Two more remarkable passages from Steven Paulson’s Luther for Armchair Theologians:

51N4yVb4VNL._SY445_Faith in Christ’s promise, not works of the law, alone saves. But we will have to be very careful, since the word “faith” is one of the most abused words in our vocabulary. It does not mean for Luther “accepting,” or “deciding for,” or “committing oneself for Christ,” or any of the misuses this word has received. Faith is perfect passivity for Luther–being done unto by God, or simply suffering God. It is literally being put to death as a sinner and raised as a saint, which is decidedly God’s own act through preached words. This is a teaching that Plato and Aristotle did not know… (pg. 51-52)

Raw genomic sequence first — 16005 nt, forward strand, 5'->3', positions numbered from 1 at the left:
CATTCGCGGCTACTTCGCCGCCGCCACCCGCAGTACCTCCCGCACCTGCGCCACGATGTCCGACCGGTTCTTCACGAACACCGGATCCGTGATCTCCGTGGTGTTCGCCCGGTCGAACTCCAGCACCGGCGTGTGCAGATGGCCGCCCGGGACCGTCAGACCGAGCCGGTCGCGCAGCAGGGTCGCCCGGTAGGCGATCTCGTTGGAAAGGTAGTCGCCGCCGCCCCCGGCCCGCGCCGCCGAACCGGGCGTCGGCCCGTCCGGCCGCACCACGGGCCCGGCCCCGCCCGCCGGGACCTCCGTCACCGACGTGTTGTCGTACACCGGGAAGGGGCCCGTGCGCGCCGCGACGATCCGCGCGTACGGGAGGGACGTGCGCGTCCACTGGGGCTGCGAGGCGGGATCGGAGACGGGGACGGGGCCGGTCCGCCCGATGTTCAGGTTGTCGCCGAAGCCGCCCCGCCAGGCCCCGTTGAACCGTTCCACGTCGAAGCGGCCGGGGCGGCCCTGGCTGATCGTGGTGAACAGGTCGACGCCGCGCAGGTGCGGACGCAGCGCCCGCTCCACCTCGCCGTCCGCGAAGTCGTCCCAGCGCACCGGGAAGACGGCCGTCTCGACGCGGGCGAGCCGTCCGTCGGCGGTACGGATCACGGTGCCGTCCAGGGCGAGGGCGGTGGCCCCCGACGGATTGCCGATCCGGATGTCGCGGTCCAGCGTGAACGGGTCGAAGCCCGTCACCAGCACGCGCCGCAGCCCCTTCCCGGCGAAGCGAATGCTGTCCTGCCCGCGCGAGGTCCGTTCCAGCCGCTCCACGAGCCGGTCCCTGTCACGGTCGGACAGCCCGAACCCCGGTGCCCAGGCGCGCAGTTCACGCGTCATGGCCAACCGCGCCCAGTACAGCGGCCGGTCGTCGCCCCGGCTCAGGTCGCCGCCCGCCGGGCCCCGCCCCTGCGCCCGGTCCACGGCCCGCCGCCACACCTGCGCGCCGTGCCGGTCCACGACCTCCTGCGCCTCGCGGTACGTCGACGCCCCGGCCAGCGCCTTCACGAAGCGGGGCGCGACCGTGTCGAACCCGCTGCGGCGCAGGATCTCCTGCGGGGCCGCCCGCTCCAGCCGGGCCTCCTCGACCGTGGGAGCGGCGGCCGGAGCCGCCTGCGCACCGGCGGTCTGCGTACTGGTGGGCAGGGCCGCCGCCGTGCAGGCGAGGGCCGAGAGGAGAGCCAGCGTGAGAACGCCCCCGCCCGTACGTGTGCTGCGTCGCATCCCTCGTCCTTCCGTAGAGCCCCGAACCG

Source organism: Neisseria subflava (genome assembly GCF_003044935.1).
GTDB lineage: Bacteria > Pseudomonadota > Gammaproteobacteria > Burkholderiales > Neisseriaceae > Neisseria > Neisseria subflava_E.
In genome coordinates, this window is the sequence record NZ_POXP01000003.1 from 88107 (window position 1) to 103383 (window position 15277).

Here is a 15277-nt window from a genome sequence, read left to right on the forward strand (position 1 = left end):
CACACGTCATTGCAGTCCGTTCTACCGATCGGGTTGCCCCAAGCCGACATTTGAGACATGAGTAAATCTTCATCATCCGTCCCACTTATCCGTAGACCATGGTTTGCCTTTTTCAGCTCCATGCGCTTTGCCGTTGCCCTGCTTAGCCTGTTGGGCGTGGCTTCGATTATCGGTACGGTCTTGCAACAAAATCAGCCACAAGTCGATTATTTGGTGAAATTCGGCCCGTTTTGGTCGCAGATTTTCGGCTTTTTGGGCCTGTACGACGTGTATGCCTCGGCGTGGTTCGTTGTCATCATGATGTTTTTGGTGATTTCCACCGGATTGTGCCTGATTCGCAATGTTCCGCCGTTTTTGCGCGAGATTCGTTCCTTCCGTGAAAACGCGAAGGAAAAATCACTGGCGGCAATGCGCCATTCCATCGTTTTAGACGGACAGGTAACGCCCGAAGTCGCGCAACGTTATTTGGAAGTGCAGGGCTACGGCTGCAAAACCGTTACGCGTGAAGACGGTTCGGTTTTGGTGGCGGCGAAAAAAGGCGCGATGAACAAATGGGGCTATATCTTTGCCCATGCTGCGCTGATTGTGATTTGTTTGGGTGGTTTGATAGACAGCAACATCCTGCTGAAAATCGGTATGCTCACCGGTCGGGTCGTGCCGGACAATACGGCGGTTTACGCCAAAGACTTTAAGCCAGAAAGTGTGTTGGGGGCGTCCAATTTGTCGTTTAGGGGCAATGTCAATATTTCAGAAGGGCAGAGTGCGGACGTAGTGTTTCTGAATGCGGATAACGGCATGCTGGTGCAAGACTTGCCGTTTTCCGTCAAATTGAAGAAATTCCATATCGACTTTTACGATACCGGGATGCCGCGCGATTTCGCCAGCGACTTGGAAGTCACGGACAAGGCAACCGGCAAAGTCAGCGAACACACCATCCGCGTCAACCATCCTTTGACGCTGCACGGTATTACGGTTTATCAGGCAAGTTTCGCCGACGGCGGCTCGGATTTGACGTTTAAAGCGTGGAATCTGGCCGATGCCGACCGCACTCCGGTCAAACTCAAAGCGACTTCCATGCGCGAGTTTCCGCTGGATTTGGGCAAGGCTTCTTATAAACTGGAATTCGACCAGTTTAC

Salvation is not the progress of a spiritual athlete for whom practice in the law makes perfect. It is not even like a sick person getting well on the medicine of grace, for those pictures of Christian living leave Christ on the sidelines while human free will takes center stage. Such notions leave Christ idle, displacing him by the star of that drama, the free will that dreams of becoming ever more holy under the law. Why then the cross? Did Christ come simply to remind people of the law that Moses already gave, or even to give an improved version of the tablets of stone? Is Christ to be patient while you try to solve the puzzle of God’s law? The story of scripture, Luther begins to understand, is not how we make our way up the mountain by getting grace and then topping it off with love and works. Scripture is the story of how God came down to meet us–while we were yet sinners. Christ is the mover and the shaker, the active subject, the star of the show. And when Christ comes the law ends. Luther coined a phrase–crux sola nostra theologia (the cross alone is our theology)–and put it in capital letters to stand out boldly as the chief truth he found while lecturing on Psalms for the first time. (pg. 62-63)